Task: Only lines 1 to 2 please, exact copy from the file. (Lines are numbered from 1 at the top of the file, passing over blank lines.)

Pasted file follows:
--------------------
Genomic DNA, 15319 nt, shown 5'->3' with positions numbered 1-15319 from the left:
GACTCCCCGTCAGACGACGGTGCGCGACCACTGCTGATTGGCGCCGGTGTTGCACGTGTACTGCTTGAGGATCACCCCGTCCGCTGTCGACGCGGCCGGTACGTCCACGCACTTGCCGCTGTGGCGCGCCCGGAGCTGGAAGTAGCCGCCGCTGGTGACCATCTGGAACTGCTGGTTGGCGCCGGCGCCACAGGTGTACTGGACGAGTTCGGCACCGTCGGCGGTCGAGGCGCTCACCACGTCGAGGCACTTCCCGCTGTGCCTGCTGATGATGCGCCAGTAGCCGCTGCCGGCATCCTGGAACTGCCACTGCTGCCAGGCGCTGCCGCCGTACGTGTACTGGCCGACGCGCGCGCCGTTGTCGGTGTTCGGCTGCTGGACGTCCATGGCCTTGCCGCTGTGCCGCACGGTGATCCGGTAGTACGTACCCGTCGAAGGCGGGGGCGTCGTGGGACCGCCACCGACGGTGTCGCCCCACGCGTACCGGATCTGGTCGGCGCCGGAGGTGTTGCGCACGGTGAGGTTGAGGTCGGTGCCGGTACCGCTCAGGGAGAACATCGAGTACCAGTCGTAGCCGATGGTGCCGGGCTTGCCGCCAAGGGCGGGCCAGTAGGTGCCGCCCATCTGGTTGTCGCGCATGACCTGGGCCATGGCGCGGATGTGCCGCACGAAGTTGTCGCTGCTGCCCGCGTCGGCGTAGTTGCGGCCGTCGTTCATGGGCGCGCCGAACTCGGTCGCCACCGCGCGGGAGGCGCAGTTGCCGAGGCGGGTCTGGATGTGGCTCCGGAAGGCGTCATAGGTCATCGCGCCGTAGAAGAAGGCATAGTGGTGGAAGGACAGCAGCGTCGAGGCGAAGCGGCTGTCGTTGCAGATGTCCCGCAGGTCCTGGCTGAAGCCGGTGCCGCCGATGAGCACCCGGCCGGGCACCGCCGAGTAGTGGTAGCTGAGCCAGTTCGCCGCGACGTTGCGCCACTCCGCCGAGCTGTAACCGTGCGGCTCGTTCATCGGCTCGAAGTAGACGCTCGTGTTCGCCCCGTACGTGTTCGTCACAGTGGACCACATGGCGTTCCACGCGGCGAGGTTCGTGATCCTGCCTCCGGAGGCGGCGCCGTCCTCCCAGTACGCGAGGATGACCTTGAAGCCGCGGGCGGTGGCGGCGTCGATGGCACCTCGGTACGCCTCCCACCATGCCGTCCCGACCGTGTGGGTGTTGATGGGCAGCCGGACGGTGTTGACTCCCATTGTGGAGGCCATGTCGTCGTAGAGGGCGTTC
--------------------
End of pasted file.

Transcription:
Genomic DNA, 15319 nt, shown 5'->3' with positions numbered 1-15319 from the left:
GACTCCCCGTCAGACGACGGTGCGCGACCACTGCTGATTGGCGCCGGTGTTGCACGTGTACTGCTTGAGGATCACCCCGTCCGCTGTCGACGCGGCCGGTACGTCCACGCACTTGCCGCTGTGGCGCGCCCGGAGCTGGAAGTAGCCGCCGCTGGTGACCATCTGGAACTGCTGGTTGGCGCCGGCGCCACAGGTGTACTGGACGAGTTCGGCACCGTCGGCGGTCGAGGCGCTCACCACGTCGAGGCACTTCCCGCTGTGCCTGCTGATGATGCGCCAGTAGCCGCTGCCGGCATCCTGGAACTGCCACTGCTGCCAGGCGCTGCCGCCGTACGTGTACTGGCCGACGCGCGCGCCGTTGTCGGTGTTCGGCTGCTGGACGTCCATGGCCTTGCCGCTGTGCCGCACGGTGATCCGGTAGTACGTACCCGTCGAAGGCGGGGGCGTCGTGGGACCGCCACCGACGGTGTCGCCCCACGCGTACCGGATCTGGTCGGCGCCGGAGGTGTTGCGCACGGTGAGGTTGAGGTCGGTGCCGGTACCGCTCAGGGAGAACATCGAGTACCAGTCGTAGCCGATGGTGCCGGGCTTGCCGCCAAGGGCGGGCCAGTAGGTGCCGCCCATCTGGTTGTCGCGCATGACCTGGGCCATGGCGCGGATGTGCCGCACGAAGTTGTCGCTGCTGCCCGCGTCGGCGTAGTTGCGGCCGTCGTTCATGGGCGCGCCGAACTCGGTCGCCACCGCGCGGGAGGCGCAGTTGCCGAGGCGGGTCTGGATGTGGCTCCGGAAGGCGTCATAGGTCATCGCGCCGTAGAAGAAGGCATAGTGGTGGAAGGACAGCAGCGTCGAGGCGAAGCGGCTGTCGTTGCAGATGTCCCGCAGGTCCTGGCTGAAGCCGGTGCCGCCGATGAGCACCCGGCCGGGCACCGCCGAGTAGTGGTAGCTGAGCCAGTTCGCCGCGACGTTGCGCCACTCCGCCGAGCTGTAACCGTGCGGCTCGTTCATCGGCTCGAAGTAGACGCTCGTGTTCGCCCCGTACGTGTTCGTCACAGTGGACCACATGGCGTTCCACGCGGCGAGGTTCGTGATCCTGCCTCCGGAGGCGGCGCCGTCCTCCCAGTACGCGAGGATGACCTTGAAGCCGCGGGCGGTGGCGGCGTCGATGGCACCTCGGTACGCCTCCCACCATGCCGTCCCGACCGTGTGGGTGTTGATGGGCAGCCGGACGGTGTTGACTCCCATTGTGGAGGCCATGTCGTCGTAGAGGGCGTTC